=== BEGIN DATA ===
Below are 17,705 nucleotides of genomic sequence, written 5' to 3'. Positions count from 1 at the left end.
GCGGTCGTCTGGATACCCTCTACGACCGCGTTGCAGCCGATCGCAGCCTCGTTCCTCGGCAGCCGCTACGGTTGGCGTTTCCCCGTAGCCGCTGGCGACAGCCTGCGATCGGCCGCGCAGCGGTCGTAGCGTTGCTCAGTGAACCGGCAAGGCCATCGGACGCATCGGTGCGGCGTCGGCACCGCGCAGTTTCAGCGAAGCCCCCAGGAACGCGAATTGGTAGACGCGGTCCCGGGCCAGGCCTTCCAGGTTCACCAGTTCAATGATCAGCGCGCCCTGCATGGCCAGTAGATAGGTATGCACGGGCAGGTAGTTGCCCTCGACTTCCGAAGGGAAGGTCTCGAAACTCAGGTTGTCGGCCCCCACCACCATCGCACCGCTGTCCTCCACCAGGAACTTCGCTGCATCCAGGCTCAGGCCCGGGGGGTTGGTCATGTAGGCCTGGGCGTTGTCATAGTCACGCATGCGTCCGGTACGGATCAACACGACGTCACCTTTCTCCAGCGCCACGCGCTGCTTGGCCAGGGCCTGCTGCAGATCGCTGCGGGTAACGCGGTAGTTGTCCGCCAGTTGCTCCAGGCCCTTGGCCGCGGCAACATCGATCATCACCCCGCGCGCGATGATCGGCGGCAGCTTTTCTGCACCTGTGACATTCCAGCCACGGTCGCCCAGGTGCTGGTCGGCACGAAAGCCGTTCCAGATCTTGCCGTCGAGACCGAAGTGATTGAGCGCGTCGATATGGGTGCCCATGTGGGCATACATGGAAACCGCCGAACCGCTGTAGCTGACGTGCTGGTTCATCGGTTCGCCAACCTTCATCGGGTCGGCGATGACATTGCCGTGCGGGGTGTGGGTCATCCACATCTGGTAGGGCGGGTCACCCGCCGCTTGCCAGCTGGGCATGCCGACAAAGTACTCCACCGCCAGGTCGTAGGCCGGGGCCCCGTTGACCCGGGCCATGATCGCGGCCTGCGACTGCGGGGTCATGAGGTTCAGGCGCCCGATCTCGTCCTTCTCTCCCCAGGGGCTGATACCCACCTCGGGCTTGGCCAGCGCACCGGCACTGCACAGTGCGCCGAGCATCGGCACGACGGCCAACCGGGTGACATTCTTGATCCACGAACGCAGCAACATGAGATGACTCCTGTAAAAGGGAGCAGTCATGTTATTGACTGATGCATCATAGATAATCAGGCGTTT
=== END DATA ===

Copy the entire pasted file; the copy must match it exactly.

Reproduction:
Below are 17,705 nucleotides of genomic sequence, written 5' to 3'. Positions count from 1 at the left end.
GCGGTCGTCTGGATACCCTCTACGACCGCGTTGCAGCCGATCGCAGCCTCGTTCCTCGGCAGCCGCTACGGTTGGCGTTTCCCCGTAGCCGCTGGCGACAGCCTGCGATCGGCCGCGCAGCGGTCGTAGCGTTGCTCAGTGAACCGGCAAGGCCATCGGACGCATCGGTGCGGCGTCGGCACCGCGCAGTTTCAGCGAAGCCCCCAGGAACGCGAATTGGTAGACGCGGTCCCGGGCCAGGCCTTCCAGGTTCACCAGTTCAATGATCAGCGCGCCCTGCATGGCCAGTAGATAGGTATGCACGGGCAGGTAGTTGCCCTCGACTTCCGAAGGGAAGGTCTCGAAACTCAGGTTGTCGGCCCCCACCACCATCGCACCGCTGTCCTCCACCAGGAACTTCGCTGCATCCAGGCTCAGGCCCGGGGGGTTGGTCATGTAGGCCTGGGCGTTGTCATAGTCACGCATGCGTCCGGTACGGATCAACACGACGTCACCTTTCTCCAGCGCCACGCGCTGCTTGGCCAGGGCCTGCTGCAGATCGCTGCGGGTAACGCGGTAGTTGTCCGCCAGTTGCTCCAGGCCCTTGGCCGCGGCAACATCGATCATCACCCCGCGCGCGATGATCGGCGGCAGCTTTTCTGCACCTGTGACATTCCAGCCACGGTCGCCCAGGTGCTGGTCGGCACGAAAGCCGTTCCAGATCTTGCCGTCGAGACCGAAGTGATTGAGCGCGTCGATATGGGTGCCCATGTGGGCATACATGGAAACCGCCGAACCGCTGTAGCTGACGTGCTGGTTCATCGGTTCGCCAACCTTCATCGGGTCGGCGATGACATTGCCGTGCGGGGTGTGGGTCATCCACATCTGGTAGGGCGGGTCACCCGCCGCTTGCCAGCTGGGCATGCCGACAAAGTACTCCACCGCCAGGTCGTAGGCCGGGGCCCCGTTGACCCGGGCCATGATCGCGGCCTGCGACTGCGGGGTCATGAGGTTCAGGCGCCCGATCTCGTCCTTCTCTCCCCAGGGGCTGATACCCACCTCGGGCTTGGCCAGCGCACCGGCACTGCACAGTGCGCCGAGCATCGGCACGACGGCCAACCGGGTGACATTCTTGATCCACGAACGCAGCAACATGAGATGACTCCTGTAAAAGGGAGCAGTCATGTTATTGACTGATGCATCATAGATAATCAGGCGTTT